2008 Floods in Central Jakarta (from Triastuti et al, Indonesia Climate Change Sectoral Roadmap, 2009)
Climate change will have dramatic consequences for Indonesia, including increase frequency of both floods and droughts; changes in the seasons; and of course, higher temperatures. Among the most vulnerable will be farmers, smallholders, fishermen, and those who depend directly on the production of food from the land. A sensible national policy for climate change should focus on helping such communities adapt to these challenges. But this impulse is directly in contradiction with the most important lessons that we hope to have learned about the problems of state intervention in the livelihoods of traditional agrarian communities.
As it turns out, Indonesia’s colonial period taught us a lot about these lessons. I am thinking here specifically of the tragic consequences of the cultuurstelsel, or Cultivation System, that the Dutch implemented in the early 19th century. The Dutch had an idea–which despite what many critics will tell you, was not entirely evil as a concept, even though it was completely odious as a policy–that Javanese should devote more attention to producing crops for export. As a concept, I emphasize, this is not unreasonable. But as implemented, it was a disaster. Yes, there was rampant corruption and conditions verged on slavery for hundreds of thousands of people (which prompted Eduard Douwes Dekker to write Max Havelaar). But I want to emphasize something else: rice, the mainstay of the subsistence economy, was neglected. Even worse, Javanese were “encouraged” to switch from hardy, traditional rice varieties to new varieties that could be double- or triple-cropped.
The problem was that these new rice grains were not quite as hardy. During good years, rice was abundant. But during years that were too dry or too wet, rice crops failed or rotted, and hundreds of thousands starved to death (something that is truly shocking in Java, one of the most fertile places in the world). The cultuurstelsel system therefore generated huge profits for the Dutch, but at the same time, took relatively stable subsistence agriculture and turned it into volatile plantation-style agriculture.
It’s important not to romanticize the subsistence model. But I want to focus here on the relative stability of food supplies under subsistence agriculture, and to contrast that to the volatility of food supplies under the cultuurstelsel. One of the great insights from Southeast Asian studies–something that has made careers from Furnivall to Scott–is that subsistence farmers are not irrational. Instead, their folkways are finely tuned to respond to their natural environment. Hardy rice is preferred because it is hardy, and even though it doesn’t produce as much rice as other varieties, because when the crops fail, people die.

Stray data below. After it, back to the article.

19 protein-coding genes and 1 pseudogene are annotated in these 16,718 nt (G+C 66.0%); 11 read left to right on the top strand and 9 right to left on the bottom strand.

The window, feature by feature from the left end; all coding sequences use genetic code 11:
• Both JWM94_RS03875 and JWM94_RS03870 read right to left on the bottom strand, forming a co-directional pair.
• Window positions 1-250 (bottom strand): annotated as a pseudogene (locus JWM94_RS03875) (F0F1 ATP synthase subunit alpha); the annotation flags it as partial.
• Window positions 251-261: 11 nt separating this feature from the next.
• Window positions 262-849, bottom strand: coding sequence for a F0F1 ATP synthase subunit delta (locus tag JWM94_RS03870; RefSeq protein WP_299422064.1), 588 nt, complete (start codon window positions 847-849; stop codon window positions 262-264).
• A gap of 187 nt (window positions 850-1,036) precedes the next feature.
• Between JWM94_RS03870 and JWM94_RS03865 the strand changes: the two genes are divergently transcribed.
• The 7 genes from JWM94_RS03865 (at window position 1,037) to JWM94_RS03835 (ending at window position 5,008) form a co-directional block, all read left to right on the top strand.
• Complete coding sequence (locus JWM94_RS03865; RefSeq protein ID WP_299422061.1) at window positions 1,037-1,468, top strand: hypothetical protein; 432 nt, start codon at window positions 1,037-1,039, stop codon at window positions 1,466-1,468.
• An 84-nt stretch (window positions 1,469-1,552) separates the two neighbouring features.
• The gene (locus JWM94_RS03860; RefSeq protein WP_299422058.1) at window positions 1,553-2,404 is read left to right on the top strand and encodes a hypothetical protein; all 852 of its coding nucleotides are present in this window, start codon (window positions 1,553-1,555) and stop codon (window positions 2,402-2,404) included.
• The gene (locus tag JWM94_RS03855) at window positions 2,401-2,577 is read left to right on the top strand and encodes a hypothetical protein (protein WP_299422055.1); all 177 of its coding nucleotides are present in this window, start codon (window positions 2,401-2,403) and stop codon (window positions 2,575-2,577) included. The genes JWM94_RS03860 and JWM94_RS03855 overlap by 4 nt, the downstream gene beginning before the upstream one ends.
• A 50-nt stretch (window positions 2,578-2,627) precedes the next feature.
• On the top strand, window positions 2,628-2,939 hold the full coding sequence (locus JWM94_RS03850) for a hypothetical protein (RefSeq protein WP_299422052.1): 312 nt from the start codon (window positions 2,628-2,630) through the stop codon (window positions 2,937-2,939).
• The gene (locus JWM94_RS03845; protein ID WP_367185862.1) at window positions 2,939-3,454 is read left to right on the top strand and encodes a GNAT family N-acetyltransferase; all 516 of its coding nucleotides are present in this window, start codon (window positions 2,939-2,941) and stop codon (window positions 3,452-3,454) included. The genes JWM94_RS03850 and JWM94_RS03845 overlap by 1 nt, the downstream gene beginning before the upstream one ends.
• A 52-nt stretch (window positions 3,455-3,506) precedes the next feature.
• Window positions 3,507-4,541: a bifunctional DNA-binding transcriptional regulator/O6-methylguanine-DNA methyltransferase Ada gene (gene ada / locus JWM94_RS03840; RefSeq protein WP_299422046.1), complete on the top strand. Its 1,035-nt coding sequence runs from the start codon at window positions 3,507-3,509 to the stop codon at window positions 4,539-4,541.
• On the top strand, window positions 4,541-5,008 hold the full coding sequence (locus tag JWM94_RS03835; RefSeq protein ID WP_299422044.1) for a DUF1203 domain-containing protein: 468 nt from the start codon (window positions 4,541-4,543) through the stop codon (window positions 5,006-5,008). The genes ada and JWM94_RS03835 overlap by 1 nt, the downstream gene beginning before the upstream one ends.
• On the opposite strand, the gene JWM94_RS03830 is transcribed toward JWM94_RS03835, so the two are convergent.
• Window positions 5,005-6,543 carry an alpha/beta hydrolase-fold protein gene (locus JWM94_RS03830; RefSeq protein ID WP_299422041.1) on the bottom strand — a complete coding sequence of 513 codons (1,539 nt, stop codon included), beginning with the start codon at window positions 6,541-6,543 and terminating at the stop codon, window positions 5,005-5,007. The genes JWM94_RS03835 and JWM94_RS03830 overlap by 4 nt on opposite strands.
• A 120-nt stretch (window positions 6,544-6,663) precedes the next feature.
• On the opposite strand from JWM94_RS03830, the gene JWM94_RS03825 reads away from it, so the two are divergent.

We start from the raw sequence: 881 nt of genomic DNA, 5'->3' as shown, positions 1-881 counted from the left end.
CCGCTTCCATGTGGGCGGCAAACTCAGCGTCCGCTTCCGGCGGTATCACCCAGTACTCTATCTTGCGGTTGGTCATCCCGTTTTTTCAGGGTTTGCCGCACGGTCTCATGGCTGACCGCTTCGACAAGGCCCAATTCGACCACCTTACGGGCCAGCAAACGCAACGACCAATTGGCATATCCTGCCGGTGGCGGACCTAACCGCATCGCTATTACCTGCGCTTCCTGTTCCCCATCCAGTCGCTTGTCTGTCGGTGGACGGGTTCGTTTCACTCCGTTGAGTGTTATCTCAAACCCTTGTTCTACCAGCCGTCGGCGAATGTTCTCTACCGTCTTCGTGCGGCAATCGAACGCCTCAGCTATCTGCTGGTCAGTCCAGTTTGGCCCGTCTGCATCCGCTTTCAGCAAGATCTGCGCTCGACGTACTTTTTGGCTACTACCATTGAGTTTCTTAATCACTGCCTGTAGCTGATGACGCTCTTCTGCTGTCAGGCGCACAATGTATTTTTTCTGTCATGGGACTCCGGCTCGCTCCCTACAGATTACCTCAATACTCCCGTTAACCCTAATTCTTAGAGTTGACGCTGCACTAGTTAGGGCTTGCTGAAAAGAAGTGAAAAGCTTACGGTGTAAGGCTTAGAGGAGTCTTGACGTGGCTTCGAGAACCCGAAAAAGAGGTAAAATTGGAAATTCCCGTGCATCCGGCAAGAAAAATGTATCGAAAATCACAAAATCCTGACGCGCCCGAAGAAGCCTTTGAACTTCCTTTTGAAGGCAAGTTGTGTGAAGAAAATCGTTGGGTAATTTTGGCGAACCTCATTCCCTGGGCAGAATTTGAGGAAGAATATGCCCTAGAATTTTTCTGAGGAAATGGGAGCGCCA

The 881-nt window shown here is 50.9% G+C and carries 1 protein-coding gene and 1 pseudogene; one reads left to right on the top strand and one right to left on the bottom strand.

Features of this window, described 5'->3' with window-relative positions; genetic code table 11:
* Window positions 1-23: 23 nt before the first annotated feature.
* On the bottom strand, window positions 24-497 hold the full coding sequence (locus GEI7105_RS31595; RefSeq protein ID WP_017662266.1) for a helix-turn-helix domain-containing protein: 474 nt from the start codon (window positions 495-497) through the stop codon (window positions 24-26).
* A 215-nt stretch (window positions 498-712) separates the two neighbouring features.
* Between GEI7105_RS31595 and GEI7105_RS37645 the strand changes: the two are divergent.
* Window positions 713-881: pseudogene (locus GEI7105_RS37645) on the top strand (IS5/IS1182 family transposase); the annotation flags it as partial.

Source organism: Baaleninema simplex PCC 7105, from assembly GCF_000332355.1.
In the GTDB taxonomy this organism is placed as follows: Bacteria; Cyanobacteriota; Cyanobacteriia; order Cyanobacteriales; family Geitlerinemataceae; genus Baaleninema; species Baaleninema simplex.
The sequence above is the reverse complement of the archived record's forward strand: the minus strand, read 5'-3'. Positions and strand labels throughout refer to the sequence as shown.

The policy conclusion drawn from this, not so much by the Dutch but certainly by generations of anthropologists, ecologists, and others, is that we should understand the relationship between peasants and the land. Peasants actually know how to keep themselves alive, far more than even many well-meaning agronomists do (see Green Revolution, criticisms of). Agricultural policy should be careful not to disturb traditional lifeways for the purpose of helping farmers to engage “properly” with the modern global economy. It’s hard to argue with this as a general point, although one can quibble with lots of the details in specific cases. But the concluding message is this: if the problem is the Dutch, then solution is to get rid of the Dutch. No cultuurstelsel, no mass starvation.
When we look at climate change in vulnerable countries like Indonesia, most people who care about farmers and the communities that depend on them are well aware that adaptation will require assistance. This, though, requires really significant amounts of technical knowledge and extension service that can only be provided by crop and soil ecologists, agronomists, and other professionals. It means strangers driving around in Toyotas, peddling science to skeptical peasants. It means policies that favor things that are unfamiliar to peasants–dynamic seasonal modeling to figure out optimum planting times that differ from traditional lunar calendars, new types of crop rotation that differ from traditional methods, the list goes on.
Two features of this will make many in peasant studies uncomfortable. First, these professionals, and the policies that they implement, will come from the state. There’s no two ways about it. Second, the state’s policies will be disruptive to traditional folkways. For example, local understandings of rain and wind patterns that are intimately tied to folk religions will have to be adjusted. These will generate social dislocation, and resistance.
But climate change is not like the Dutch. You can’t remove climate change the same way that you could, in principle, remove the cultuurstelsel. Yes, peasants have embedded within their traditional social structures a wide array of mechanisms for dealing with the variability of local climates…but only on what amounts to a decade-long timeframe. The types of variability in rainfall, seasons, winds, etc. that will accompany climate change are going to place peasant communities outside of the scope of variation to which local communities are accommodated. One hopes that there is a way for these communities to adapt, but I would not bet on indigenous knowledge alone to do this.